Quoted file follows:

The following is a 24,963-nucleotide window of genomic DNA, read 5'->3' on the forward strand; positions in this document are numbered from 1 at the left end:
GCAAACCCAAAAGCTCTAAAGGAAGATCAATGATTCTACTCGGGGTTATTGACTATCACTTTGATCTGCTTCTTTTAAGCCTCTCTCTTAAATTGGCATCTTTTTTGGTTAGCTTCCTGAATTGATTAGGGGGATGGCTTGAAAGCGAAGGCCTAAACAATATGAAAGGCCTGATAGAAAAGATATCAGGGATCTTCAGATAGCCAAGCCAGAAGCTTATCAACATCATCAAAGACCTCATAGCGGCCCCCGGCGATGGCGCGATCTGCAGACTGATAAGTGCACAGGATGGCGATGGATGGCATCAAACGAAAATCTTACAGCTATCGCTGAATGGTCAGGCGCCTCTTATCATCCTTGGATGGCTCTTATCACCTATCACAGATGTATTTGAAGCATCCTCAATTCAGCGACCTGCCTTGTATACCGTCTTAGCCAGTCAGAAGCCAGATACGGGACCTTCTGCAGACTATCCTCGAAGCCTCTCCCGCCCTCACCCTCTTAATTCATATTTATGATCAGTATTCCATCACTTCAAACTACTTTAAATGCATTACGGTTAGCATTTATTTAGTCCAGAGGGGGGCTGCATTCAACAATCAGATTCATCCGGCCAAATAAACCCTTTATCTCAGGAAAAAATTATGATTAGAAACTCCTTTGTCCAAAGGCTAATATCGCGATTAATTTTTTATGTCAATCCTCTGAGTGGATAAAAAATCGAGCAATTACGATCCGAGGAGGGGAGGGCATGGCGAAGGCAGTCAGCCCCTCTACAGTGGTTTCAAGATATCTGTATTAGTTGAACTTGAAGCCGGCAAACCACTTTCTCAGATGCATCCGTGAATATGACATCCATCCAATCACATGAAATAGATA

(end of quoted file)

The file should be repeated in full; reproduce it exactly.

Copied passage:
The following is a 24,963-nucleotide window of genomic DNA, read 5'->3' on the forward strand; positions in this document are numbered from 1 at the left end:
GCAAACCCAAAAGCTCTAAAGGAAGATCAATGATTCTACTCGGGGTTATTGACTATCACTTTGATCTGCTTCTTTTAAGCCTCTCTCTTAAATTGGCATCTTTTTTGGTTAGCTTCCTGAATTGATTAGGGGGATGGCTTGAAAGCGAAGGCCTAAACAATATGAAAGGCCTGATAGAAAAGATATCAGGGATCTTCAGATAGCCAAGCCAGAAGCTTATCAACATCATCAAAGACCTCATAGCGGCCCCCGGCGATGGCGCGATCTGCAGACTGATAAGTGCACAGGATGGCGATGGATGGCATCAAACGAAAATCTTACAGCTATCGCTGAATGGTCAGGCGCCTCTTATCATCCTTGGATGGCTCTTATCACCTATCACAGATGTATTTGAAGCATCCTCAATTCAGCGACCTGCCTTGTATACCGTCTTAGCCAGTCAGAAGCCAGATACGGGACCTTCTGCAGACTATCCTCGAAGCCTCTCCCGCCCTCACCCTCTTAATTCATATTTATGATCAGTATTCCATCACTTCAAACTACTTTAAATGCATTACGGTTAGCATTTATTTAGTCCAGAGGGGGGCTGCATTCAACAATCAGATTCATCCGGCCAAATAAACCCTTTATCTCAGGAAAAAATTATGATTAGAAACTCCTTTGTCCAAAGGCTAATATCGCGATTAATTTTTTATGTCAATCCTCTGAGTGGATAAAAAATCGAGCAATTACGATCCGAGGAGGGGAGGGCATGGCGAAGGCAGTCAGCCCCTCTACAGTGGTTTCAAGATATCTGTATTAGTTGAACTTGAAGCCGGCAAACCACTTTCTCAGATGCATCCGTGAATATGACATCCATCCAATCACATGAAATAGATA